Big incumbents made Google's job harder: Google had an unenviable task in many of its chosen cities: It had to compete with large, established broadband providers who were already there or could benefit from regulations that raised the bar for new entrants.
Providing bundled TV is expensive: There was another major cost Google had to account for when offering its Fiber service. Americans love their double- or triple-play bundles, which reduce the cost of buying Internet from traditional providers.
Wireless broadband is the future: Even as Google Fiber pays lots of money to lay down cables and secure access to TV programming, a different type of technology is coming down the pike: wireless fiber.
The debate about screen time is getting more complicated. As we spend more time each day in front of a screen, concern is growing over the effect it could be having on our brains — particularly the brains of our children. Parents may be silently scolding themselves for giving their kids too much screen time, but the issue is more complicated than simply logging on to computers and other devices.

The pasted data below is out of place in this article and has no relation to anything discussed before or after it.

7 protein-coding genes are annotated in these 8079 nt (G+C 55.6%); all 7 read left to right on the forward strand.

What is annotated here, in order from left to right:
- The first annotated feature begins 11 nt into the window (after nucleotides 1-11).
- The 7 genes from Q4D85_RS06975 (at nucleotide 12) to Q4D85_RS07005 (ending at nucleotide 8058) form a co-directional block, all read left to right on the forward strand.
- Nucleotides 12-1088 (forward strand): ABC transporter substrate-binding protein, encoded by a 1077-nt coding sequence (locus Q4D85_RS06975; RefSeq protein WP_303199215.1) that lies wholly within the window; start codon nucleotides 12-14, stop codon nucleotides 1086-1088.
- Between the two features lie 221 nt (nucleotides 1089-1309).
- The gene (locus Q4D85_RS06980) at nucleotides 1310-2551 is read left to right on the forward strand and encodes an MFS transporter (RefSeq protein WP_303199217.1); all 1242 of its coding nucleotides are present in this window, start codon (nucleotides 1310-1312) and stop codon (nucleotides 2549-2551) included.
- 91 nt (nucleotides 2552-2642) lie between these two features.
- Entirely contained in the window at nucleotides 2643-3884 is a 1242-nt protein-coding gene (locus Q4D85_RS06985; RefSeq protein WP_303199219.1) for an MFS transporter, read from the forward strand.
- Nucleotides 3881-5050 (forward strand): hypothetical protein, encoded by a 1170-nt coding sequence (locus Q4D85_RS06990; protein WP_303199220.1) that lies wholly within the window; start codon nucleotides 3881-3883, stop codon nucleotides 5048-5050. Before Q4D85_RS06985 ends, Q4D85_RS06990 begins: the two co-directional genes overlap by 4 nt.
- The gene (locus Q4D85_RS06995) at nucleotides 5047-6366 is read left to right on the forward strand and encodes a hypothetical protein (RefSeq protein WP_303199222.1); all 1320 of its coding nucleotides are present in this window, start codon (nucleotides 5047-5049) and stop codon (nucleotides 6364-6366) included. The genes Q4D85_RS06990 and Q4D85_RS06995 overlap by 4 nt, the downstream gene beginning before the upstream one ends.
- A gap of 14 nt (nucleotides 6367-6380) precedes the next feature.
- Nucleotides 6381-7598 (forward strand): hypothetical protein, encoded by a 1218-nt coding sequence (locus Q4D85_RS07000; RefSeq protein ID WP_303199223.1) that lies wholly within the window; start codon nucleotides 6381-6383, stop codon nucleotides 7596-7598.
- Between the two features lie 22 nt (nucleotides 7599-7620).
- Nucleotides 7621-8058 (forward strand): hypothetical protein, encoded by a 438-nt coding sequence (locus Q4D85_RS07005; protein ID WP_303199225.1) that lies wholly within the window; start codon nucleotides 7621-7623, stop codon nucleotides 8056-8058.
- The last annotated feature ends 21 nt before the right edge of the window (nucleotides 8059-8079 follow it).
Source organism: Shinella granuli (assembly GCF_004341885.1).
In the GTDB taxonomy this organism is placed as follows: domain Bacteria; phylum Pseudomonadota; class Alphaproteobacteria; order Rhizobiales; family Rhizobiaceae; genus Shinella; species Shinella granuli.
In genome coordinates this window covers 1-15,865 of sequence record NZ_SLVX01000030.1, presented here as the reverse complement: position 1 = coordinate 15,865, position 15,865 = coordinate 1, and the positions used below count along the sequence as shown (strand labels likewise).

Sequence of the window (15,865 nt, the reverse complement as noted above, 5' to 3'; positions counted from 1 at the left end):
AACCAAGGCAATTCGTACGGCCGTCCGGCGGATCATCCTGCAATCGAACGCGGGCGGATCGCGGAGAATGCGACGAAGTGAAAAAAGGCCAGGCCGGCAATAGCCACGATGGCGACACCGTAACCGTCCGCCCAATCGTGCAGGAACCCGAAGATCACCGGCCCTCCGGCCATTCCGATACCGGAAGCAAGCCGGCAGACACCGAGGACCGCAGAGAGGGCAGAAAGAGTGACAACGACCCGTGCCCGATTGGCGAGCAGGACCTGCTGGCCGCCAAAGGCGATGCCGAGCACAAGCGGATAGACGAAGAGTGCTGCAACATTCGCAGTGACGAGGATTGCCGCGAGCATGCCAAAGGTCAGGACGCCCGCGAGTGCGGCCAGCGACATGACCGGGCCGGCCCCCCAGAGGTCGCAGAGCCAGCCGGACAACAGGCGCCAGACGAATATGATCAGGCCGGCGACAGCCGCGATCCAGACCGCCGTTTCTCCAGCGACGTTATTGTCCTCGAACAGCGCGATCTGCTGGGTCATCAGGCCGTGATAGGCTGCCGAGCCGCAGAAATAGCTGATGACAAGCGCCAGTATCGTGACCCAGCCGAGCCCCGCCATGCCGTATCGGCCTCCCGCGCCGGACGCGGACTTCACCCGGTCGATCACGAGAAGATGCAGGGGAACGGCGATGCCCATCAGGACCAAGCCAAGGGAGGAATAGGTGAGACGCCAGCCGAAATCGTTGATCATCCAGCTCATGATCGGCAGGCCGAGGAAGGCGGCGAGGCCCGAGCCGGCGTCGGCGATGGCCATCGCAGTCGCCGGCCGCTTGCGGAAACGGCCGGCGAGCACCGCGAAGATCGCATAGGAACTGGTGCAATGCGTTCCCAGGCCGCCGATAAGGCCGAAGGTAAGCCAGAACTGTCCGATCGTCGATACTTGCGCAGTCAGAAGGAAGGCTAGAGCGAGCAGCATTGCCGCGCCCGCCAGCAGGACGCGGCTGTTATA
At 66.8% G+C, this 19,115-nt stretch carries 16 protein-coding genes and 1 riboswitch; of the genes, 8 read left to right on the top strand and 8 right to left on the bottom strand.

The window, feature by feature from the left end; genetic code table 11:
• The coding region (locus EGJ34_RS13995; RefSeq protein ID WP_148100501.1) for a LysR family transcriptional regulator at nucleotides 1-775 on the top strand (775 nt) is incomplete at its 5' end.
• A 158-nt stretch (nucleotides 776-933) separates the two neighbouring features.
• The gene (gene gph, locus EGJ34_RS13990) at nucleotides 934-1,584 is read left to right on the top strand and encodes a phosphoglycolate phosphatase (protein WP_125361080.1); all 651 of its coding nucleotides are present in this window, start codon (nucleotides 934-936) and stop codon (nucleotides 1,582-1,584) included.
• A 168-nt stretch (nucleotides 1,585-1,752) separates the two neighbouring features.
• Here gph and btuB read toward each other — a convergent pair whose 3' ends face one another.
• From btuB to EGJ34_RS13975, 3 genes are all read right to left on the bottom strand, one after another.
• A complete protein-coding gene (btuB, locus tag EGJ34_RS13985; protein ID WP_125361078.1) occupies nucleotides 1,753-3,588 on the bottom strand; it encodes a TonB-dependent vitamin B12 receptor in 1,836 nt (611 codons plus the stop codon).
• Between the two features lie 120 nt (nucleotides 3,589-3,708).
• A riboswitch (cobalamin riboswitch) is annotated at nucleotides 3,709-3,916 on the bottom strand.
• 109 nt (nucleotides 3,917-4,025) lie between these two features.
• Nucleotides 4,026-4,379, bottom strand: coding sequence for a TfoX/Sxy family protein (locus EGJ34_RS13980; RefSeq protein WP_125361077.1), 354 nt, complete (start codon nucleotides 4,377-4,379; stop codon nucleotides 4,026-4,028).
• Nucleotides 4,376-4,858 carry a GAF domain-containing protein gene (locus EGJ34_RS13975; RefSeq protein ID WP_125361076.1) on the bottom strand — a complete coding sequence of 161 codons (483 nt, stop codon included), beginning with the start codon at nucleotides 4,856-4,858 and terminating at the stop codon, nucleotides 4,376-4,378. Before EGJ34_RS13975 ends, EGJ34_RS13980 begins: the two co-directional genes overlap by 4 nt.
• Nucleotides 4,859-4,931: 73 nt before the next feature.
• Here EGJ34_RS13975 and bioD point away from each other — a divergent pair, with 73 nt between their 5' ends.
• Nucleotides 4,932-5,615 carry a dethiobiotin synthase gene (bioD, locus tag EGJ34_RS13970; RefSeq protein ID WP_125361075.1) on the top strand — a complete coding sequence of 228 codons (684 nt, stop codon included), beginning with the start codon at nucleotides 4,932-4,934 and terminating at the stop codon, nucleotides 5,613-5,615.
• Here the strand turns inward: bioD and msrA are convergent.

The week of Oct 17, the American Association of Pediatrics announced new guidance on how parents should think about screen time for their children. And on Oct 24, parent advisory group Common Sense Media released an in-depth look at media use among black and Latino teens, an even more complicated picture of the merits and dangers of screen time. The group decided to commission the case studies after seeing the results of a census of teen media use the group ran in 2015. That report found that teens, on average, were using media in some form for nine hours each day. It also found that minority teens, particularly black and Latino teens, were spending significantly more time with media than their white contemporaries and the overall average. It would be easy to draw some simple conclusions from that result about how socioeconomic factors may affect media use, said Common Sense research head Michael Robb. But Common Sense wanted to see if it could paint a more complex and personal picture, rather than using such a broad brush. Young people in the study also used their phones for critical communication that brings them closer to their families.